Conformity cannot be identified based on population-level signatures

Research output: Contribution to journalArticle

Authors

Colleges, School and Institutes

External organisations

  • School of Innovation Sciences
  • Max Planck Institute for Psycholinguistics
  • Leipzig Research Center for Early Child Development

Abstract

Conformist transmission, defined as a disproportionate likelihood to copy the majority, is considered a potent mechanism underlying the emergence and stabilization of cultural diversity. However, ambiguity within and across disciplines remains as to how to identify conformist transmission empirically. In most studies, a population level outcome has been taken as the benchmark to evidence conformist transmission: a sigmoidal relation between individuals' probability to copy the majority and the proportional majority size. Using an individual-based model, we show that, under ecologically plausible conditions, this sigmoidal relation can also be detected without equipping individuals with a conformist bias. Situations in which individuals copy randomly from a fixed subset of demonstrators in the population, or in which they have a preference for one of the possible variants, yield similar sigmoidal patterns as a conformist bias would. Our findings warrant a revisiting of studies that base their conformist transmission conclusions solely on the sigmoidal curve. More generally, our results indicate that population level outcomes interpreted as conformist transmission could potentially be explained by other individual-level strategies, and that more empirical support is needed to prove the existence of an individual-level conformist bias in human and other animals.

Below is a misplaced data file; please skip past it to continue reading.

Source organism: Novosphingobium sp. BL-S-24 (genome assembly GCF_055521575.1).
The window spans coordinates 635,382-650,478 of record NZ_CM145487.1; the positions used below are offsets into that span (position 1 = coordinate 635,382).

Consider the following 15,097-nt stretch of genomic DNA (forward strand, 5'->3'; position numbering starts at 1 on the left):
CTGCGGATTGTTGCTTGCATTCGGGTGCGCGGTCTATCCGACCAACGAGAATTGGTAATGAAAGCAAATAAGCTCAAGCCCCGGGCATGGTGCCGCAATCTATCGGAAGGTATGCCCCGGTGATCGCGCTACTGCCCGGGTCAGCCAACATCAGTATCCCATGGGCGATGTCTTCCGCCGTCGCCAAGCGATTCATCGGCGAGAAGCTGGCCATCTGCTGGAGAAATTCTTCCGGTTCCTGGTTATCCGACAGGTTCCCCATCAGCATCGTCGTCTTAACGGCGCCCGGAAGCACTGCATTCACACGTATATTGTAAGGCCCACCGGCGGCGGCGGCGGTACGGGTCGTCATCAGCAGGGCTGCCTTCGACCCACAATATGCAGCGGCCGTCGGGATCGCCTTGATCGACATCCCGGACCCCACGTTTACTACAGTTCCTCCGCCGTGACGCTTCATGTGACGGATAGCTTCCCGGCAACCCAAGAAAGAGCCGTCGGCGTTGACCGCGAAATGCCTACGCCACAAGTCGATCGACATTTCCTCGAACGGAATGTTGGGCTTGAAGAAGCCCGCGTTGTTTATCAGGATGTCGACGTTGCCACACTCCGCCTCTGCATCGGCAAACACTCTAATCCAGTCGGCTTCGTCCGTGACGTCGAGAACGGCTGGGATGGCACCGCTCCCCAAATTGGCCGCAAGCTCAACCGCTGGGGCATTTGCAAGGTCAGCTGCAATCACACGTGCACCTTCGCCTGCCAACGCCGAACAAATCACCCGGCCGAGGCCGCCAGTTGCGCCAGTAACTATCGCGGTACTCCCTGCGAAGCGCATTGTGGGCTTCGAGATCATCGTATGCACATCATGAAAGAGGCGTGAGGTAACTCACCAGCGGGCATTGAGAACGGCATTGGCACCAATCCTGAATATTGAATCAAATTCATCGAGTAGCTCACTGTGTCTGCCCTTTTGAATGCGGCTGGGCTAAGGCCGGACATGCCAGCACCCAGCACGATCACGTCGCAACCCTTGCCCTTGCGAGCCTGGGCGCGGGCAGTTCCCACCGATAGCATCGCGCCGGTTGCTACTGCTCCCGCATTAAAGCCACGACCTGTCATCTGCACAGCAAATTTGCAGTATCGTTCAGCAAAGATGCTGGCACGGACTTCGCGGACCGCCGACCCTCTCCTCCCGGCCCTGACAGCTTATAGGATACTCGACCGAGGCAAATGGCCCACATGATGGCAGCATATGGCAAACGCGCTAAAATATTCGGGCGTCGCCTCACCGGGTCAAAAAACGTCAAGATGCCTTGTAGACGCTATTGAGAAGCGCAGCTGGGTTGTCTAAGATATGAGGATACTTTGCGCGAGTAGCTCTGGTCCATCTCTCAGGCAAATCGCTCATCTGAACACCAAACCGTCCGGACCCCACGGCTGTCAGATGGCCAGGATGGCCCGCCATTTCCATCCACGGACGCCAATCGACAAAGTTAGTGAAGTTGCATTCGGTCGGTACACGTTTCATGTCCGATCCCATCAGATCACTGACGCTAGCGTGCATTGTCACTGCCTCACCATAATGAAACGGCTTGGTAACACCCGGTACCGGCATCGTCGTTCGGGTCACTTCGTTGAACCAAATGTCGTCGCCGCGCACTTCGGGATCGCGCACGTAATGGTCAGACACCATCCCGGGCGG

Details

Original languageEnglish
Article number36068
JournalScientific Reports
Volume6
Early online date31 Oct 2016
Publication statusE-pub ahead of print - 31 Oct 2016

ASJC Scopus subject areas